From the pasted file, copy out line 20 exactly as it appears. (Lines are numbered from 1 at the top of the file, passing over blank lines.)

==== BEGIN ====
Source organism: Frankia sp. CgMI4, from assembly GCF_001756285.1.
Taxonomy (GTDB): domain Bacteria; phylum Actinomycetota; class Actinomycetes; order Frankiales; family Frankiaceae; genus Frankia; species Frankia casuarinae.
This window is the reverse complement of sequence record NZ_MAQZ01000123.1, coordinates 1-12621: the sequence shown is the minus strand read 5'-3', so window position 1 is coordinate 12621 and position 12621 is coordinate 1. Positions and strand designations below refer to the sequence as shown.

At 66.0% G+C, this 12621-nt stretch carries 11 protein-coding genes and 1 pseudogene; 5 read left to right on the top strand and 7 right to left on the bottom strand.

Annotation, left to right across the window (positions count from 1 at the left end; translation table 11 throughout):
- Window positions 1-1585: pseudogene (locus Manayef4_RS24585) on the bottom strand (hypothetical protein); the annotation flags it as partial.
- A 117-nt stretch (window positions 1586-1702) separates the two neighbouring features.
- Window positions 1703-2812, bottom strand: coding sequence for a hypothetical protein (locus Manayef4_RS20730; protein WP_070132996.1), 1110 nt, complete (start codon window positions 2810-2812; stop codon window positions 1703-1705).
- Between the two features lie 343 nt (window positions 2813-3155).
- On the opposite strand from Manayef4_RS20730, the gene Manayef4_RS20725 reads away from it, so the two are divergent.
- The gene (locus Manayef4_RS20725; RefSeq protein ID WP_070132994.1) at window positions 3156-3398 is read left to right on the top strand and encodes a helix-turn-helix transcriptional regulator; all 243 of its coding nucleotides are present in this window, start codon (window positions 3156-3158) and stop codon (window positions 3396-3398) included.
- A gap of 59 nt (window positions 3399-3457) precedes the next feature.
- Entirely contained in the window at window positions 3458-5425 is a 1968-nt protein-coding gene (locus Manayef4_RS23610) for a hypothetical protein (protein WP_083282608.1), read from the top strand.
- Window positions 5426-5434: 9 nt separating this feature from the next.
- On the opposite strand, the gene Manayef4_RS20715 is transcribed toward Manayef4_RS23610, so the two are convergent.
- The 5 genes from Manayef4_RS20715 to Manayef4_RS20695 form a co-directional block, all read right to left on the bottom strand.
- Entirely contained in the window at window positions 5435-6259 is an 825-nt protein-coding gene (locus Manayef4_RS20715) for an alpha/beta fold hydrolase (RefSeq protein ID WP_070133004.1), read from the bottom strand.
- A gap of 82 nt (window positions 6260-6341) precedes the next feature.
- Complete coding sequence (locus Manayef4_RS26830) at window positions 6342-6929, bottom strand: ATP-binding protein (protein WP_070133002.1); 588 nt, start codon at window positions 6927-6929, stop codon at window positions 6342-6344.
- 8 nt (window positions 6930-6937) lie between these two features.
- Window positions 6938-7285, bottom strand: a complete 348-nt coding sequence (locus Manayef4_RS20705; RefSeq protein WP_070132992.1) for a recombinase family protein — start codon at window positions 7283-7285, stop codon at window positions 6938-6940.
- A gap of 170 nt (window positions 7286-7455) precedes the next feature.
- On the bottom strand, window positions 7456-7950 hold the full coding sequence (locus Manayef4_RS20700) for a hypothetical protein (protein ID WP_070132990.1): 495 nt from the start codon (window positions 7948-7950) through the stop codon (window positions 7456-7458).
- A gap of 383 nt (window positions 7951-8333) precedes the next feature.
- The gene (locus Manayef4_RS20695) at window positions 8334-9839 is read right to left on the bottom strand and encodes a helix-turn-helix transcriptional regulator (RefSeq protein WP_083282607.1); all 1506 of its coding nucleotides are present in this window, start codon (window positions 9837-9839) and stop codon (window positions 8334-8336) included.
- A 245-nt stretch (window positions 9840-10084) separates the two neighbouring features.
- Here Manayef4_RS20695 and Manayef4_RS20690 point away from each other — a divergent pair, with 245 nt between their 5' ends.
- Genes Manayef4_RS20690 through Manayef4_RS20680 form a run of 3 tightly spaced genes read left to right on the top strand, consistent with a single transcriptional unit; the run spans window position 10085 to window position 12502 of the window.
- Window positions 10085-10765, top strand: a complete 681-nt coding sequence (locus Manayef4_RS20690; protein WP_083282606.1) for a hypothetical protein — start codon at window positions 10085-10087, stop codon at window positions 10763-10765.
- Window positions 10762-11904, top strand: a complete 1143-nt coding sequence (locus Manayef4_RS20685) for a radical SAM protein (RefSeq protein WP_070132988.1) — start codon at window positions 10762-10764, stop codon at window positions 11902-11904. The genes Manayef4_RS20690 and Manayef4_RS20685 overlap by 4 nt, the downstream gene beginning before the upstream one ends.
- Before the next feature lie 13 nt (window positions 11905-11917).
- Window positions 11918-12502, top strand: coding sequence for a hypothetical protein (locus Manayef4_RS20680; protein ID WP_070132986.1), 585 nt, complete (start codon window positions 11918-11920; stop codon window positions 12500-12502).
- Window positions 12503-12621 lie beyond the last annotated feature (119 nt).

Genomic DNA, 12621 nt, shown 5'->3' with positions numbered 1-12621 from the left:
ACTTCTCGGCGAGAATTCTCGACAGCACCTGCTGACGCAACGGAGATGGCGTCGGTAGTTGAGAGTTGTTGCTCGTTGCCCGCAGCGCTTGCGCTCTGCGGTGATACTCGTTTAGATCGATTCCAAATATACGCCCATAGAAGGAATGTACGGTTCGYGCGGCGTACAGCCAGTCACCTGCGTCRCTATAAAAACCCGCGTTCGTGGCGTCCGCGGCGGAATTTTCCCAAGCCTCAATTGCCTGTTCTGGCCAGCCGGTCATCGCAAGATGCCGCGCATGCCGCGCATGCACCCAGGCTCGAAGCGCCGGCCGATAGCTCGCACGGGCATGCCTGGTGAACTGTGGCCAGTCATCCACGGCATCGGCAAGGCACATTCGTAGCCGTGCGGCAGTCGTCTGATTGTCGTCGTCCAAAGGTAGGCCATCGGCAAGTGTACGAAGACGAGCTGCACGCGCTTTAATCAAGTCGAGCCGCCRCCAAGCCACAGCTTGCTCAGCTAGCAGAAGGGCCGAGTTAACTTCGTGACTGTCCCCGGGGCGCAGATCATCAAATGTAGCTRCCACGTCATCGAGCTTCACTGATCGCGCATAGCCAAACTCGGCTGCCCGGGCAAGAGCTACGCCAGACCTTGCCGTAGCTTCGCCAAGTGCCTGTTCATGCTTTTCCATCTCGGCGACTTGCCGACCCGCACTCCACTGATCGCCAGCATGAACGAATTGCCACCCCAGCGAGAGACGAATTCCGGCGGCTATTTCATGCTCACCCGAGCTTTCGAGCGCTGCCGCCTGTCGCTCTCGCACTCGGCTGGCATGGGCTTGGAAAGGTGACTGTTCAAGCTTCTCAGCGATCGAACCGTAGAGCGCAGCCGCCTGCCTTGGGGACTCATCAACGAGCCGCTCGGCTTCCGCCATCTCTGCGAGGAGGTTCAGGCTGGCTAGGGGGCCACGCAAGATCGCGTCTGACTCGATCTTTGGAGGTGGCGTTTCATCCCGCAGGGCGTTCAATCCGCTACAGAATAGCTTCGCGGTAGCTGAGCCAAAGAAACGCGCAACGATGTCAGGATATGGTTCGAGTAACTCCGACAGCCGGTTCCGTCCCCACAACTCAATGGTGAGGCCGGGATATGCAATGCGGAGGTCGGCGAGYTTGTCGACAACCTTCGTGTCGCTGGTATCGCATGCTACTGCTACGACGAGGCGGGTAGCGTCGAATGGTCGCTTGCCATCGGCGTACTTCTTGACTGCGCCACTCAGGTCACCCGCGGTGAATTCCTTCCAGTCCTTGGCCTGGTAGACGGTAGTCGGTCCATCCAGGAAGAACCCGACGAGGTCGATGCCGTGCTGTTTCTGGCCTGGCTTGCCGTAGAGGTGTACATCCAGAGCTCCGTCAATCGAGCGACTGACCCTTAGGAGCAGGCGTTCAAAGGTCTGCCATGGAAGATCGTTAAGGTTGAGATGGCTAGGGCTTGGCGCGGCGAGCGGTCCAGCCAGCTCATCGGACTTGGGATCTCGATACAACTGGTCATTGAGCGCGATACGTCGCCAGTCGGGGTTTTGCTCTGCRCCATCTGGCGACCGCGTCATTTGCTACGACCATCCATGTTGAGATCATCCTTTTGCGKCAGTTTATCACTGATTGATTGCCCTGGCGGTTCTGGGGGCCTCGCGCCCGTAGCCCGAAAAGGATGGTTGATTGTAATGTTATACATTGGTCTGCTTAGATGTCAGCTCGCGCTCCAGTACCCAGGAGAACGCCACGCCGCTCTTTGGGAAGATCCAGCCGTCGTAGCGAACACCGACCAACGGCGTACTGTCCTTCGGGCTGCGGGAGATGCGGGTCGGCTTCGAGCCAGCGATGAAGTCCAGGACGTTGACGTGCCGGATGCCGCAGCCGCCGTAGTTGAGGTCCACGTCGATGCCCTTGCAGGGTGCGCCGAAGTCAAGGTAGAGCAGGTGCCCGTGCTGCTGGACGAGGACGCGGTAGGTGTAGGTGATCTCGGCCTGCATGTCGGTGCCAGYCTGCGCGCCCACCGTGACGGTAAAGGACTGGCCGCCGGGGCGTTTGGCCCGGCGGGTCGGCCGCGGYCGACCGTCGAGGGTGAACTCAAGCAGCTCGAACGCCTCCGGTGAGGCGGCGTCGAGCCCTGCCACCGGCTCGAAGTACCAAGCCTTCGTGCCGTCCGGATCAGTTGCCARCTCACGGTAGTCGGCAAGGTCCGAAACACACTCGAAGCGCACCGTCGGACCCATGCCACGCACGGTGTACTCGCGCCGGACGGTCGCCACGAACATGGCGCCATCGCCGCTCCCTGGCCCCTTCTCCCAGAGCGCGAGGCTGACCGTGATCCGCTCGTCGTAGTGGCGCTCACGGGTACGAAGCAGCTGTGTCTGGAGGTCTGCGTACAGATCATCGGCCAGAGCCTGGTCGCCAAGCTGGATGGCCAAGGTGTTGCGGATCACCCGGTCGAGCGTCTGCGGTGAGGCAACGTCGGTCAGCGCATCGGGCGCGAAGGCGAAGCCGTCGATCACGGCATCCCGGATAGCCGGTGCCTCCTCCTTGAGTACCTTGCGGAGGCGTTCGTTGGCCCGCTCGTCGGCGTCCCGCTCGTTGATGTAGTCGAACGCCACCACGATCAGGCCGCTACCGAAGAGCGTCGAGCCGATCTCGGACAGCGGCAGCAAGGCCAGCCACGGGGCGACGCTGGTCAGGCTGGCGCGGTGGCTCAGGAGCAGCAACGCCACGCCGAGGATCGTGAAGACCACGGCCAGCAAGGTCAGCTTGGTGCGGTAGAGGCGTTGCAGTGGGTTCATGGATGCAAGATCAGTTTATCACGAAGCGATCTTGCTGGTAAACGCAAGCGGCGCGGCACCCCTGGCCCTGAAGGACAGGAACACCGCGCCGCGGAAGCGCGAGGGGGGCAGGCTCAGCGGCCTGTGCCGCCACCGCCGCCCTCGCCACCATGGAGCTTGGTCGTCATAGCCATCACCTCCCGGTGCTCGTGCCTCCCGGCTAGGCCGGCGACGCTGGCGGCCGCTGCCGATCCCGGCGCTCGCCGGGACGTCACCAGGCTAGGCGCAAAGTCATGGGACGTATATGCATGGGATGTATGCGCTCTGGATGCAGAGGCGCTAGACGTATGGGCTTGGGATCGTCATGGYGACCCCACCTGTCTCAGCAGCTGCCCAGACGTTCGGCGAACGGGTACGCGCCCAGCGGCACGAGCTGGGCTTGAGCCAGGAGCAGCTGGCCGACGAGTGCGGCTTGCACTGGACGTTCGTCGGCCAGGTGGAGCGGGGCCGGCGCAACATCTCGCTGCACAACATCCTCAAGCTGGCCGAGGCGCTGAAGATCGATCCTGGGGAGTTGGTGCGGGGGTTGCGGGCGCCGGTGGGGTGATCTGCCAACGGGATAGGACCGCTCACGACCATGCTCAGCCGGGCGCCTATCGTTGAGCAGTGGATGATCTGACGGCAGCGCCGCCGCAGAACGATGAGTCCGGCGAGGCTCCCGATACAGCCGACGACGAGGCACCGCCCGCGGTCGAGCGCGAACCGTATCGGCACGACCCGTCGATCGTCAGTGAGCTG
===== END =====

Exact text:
- 8 nt (window positions 6930-6937) lie between these two features.